People are believed to have moved to higher ground to escape the tsunami
Landslides and a tsunami triggered by a quake in the South Pacific's Solomon Islands have left some 1,000 people homeless, say officials.
Aftershocks continued on Tuesday after Monday's quakes - the largest of which was magnitude 7.2.
This quake led to a tsunami with waves of eight feet (2.5m) in some areas.
It led to widespread panic, according to eyewitnesses, but officials said there had been no reports of serious injury or deaths.
About 200 houses were destroyed on remote Rendova island, some 190 miles (300km) from the capital Honiara, officials said.
Aerial photographs taken from police helicopters on Tuesday showed debris littering the coast, and scars from landslides inland.
Police commissioner Peter Marshall told the Associated Press news agency that the lack of casualties was probably because people moved to higher ground.
"The fact that it was daylight, the isolated nature of the wave and that the landslides were in a relatively sparsely populated area (also helped)," he said.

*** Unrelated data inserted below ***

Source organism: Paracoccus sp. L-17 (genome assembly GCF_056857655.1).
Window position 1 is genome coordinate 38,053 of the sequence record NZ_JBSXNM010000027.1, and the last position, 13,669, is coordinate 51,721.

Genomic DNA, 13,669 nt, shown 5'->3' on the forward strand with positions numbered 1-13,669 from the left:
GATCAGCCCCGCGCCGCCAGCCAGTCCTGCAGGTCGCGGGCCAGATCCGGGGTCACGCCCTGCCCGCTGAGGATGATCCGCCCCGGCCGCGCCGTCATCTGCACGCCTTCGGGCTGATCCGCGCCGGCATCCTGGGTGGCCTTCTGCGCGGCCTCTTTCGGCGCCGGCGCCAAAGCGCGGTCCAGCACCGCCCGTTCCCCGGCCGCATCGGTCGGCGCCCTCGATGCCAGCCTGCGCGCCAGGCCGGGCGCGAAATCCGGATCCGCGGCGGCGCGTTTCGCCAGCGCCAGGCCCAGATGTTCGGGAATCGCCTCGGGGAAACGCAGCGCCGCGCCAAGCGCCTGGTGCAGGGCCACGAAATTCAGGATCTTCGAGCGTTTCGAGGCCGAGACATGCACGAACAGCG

Dive shop owner Danny Kennedy said people seemed to have followed a local rule that "if there's anything more than 20 seconds of shaking or any sea water recedes, head for the hills".
The US Geological Survey said the two quakes - the second of which measured 6.5 - struck about 55 miles (90km) from the small island of Ghizo, near Rendova.
An 8.0 magnitude earthquake and tsunami in the same area nearly three years ago killed more than 50 people, destroyed hundreds of homes and displaced thousands.
Rendova has a population of about 3,600 and the UN children's fund, Unicef, is rebuilding 19 schools there following the 2007 tsunami.